Oct. 2, 2019 -- More than a month after the first vaping-related death, the CDC has beefed up its recommendation to avoid e-cigarette or vaping products, and it warned users to avoid products that contain THC in particular. This came after reports that most people affected with the vaping-related lung illness had vaped THC, often bought on the black market.
Even so, the CDC emphasizes it has still not zeroed in on a single cause, although chemical exposure is suspected.
With cases now surpassing 800, and at least 17 deaths, what's taking so long to figure this out?
Tracing the cause of any outbreak is complicated, says Laura Crotty Alexander, MD, an associate professor of medicine at the University of California San Diego, who has studied vaping for several years. She and other experts interviewed say this outbreak has many complications, including:
- The sheer number of ingredients and additives vaped
- The variety of devices
- The growth of vaping
- The wide segment of the population that vapes
- The poor or reluctant recall of patients to report what they vaped
- The role of black market vaping cartridges
Alexander also brings up another possibility: ""These cases may not all be the same thing." She belongs to a group of vaping researchers who meet online often to discuss the latest findings on the health effects of vaping. Different chemicals involved in the outbreak may lead to different symptoms in patients, creating subsets of patients rather than a single cause leading to a single condition, she says. At this point, that's just a theory, she emphasizes.
The idea of a combination of factors makes sense, says Kyle Boyar, a cannabis scientist and vice chair of the American Chemical Society Cannabis Chemistry Subdivision. Labs are testing more substances as the investigation unfolds, he says. But "we have so many different vape mixtures that are out there. There are trends, especially in the black market. [They will say] 'I heard this guy is using this, it works really well.' '' So the ingredients change.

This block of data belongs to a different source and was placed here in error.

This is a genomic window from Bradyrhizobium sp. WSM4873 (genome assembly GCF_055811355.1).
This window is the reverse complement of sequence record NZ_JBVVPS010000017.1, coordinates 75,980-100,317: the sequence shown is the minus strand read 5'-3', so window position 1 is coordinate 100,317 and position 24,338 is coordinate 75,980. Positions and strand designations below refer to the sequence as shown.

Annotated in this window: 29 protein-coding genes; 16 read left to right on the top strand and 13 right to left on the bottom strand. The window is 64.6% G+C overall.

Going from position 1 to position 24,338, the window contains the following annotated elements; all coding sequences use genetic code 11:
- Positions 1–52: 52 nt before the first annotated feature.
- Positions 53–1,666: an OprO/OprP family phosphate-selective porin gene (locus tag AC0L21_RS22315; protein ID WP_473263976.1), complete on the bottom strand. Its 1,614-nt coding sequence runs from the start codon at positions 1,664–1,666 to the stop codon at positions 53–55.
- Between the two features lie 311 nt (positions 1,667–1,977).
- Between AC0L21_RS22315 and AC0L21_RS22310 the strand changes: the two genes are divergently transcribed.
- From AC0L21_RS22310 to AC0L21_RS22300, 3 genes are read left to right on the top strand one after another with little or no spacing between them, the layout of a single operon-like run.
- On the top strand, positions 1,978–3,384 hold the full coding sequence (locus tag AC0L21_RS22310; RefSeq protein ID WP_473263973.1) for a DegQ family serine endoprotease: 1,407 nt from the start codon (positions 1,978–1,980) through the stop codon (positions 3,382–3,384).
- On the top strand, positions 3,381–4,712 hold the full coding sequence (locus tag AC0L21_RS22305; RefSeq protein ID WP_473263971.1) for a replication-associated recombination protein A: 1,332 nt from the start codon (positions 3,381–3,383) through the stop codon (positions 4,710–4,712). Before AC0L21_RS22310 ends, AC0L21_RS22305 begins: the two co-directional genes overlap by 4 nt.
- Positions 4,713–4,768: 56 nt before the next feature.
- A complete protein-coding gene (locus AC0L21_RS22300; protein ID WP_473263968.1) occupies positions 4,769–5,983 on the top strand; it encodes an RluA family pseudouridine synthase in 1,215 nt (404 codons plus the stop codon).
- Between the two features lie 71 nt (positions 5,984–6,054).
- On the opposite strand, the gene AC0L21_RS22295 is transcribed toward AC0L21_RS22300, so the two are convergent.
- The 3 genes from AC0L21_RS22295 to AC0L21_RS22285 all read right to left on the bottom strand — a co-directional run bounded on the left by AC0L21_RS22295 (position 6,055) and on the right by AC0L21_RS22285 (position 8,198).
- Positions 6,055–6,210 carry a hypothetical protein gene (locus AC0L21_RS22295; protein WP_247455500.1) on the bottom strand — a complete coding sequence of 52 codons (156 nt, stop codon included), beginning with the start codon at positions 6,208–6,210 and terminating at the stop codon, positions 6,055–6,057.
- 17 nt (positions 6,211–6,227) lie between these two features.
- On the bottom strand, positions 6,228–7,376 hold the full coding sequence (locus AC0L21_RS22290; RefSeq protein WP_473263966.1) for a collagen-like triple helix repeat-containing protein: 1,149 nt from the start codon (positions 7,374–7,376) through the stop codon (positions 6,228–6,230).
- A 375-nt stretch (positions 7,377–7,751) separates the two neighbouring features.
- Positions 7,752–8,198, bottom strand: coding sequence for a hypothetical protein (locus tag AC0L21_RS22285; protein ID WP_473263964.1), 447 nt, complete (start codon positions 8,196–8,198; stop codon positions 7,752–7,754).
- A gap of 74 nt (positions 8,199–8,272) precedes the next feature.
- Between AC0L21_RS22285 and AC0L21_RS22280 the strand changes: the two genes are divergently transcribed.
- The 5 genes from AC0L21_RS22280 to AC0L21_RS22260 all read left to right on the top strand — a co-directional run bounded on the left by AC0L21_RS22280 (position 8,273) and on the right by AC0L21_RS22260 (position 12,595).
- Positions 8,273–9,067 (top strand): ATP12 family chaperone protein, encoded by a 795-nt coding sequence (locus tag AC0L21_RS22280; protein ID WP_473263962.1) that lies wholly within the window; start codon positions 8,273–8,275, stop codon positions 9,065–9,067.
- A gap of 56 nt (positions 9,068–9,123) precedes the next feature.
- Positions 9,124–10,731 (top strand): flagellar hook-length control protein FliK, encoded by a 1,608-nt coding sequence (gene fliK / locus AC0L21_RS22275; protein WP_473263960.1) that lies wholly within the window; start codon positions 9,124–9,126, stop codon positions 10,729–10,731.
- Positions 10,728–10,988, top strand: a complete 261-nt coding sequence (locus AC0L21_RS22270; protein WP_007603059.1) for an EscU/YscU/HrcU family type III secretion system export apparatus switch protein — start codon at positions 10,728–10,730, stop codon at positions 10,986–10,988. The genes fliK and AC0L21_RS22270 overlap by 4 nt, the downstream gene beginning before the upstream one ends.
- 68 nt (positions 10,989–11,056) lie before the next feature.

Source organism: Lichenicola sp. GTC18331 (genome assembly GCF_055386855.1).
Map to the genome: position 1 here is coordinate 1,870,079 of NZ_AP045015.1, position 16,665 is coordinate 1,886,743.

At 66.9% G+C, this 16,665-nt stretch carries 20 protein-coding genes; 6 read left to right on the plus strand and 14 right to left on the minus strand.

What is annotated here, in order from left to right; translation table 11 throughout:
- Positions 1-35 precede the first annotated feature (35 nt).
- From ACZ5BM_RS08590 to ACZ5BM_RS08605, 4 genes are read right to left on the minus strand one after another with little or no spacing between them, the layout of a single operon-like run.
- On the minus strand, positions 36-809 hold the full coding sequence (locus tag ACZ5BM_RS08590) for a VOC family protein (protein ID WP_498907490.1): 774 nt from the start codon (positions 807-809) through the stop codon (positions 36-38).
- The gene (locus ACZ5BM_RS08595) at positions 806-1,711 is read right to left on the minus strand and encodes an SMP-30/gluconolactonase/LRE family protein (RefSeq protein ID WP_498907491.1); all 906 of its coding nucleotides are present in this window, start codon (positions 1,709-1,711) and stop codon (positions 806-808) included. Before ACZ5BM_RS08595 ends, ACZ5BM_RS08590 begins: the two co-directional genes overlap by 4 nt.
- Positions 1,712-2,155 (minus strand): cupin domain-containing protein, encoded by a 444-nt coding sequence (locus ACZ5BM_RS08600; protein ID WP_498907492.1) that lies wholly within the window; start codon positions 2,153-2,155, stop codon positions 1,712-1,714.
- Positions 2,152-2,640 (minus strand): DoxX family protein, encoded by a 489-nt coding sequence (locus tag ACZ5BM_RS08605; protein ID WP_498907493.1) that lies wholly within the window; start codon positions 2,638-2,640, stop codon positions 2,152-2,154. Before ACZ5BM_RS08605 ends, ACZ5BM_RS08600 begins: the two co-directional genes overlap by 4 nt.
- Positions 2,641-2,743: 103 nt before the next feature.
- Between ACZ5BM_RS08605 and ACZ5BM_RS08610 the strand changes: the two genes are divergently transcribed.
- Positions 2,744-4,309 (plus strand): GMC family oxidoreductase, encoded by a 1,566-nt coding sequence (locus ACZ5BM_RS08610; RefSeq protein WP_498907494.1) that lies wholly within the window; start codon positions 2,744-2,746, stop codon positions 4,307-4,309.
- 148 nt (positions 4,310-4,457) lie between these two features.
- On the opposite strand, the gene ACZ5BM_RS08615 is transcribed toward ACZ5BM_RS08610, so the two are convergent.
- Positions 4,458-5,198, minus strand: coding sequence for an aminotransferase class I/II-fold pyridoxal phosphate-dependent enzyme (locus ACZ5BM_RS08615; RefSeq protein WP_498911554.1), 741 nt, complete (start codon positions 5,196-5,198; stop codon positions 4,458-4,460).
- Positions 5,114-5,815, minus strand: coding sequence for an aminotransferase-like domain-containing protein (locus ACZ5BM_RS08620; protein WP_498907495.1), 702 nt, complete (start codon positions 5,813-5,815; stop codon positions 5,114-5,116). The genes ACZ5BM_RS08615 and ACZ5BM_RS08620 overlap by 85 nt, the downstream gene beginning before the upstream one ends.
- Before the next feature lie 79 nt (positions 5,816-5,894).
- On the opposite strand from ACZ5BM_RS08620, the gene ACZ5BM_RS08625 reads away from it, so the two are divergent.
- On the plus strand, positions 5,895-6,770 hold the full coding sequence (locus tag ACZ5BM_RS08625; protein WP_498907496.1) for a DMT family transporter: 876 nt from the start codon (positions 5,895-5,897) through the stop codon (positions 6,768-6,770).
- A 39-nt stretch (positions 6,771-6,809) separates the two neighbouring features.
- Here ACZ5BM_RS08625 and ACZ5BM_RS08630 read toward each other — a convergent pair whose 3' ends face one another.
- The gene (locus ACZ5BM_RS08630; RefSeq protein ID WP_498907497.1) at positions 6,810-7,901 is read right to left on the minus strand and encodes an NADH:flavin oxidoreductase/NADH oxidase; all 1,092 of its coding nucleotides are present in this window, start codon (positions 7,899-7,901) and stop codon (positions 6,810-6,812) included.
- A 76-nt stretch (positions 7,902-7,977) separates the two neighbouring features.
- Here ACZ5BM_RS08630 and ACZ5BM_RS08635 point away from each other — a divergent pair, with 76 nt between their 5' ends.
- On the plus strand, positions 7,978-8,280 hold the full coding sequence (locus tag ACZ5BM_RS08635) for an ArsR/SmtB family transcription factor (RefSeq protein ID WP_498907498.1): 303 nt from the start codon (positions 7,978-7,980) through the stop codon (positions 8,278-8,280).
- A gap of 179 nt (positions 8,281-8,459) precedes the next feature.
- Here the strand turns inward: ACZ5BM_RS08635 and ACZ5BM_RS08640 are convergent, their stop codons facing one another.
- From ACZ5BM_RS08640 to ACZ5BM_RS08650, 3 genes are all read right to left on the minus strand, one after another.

As the substances change, testing labs struggle to keep up. "Until you know that something is a risk, it's impossible to test for everything," Boyar says.
Despite the unknowns, more clues about the cause or causes are emerging as federal, state, and independent experts gather information. The FDA is analyzing samples submitted by states for a broad range of chemicals, including nicotine, THC and other cannabinoids, cutting agents, additives, pesticides, opioids, poisons, heavy metals, and toxins.
Among the results of investigations:
THC's role: THC products appear to play a major role in the lung illness. The CDC analyzed information on 514 patients who self-reported their product use. Of these, 77% used products that contained THC, with or without nicotine. Nearly 20% of these patients used flavored e-liquids.
In another recent CDC report, researchers found a similar profile in Wisconsin and Illinois patients. Of 86 patients interviewed, 87% reported using e-cigarettes with THC during the 3-month period before getting sick.
More than half of the patients reported daily use of THC or nicotine-containing e-cigarettes.
The Black Market Factor: Most of the Illinois and Wisconsin patients said they used illicit products that contained THC sold as prefilled cartridges, the report found. They obtained them from ''informal sources."
No single brand or product was identified, but a high number -- about 58 -- reported using Dank Vapes. "Dank Vapes appears to be the most prominent in a class of largely counterfeit brands," the researchers write, "with common packaging that is easily available online that is used by distributors to market THC-containing cartridges with no obvious centralized production or distribution."
Numerous other brands of products that contain THC and nicotine were reported, including:
- Off White
- Moon Rocks
- Chronic Carts
- Smart Carts
- Mario Carts
- California Confidential
- Cereal Carts
- Supreme G
- Suorin Drop
- Mr Salt-E
- Salt Nic
- Air Factory
- Vuse Alto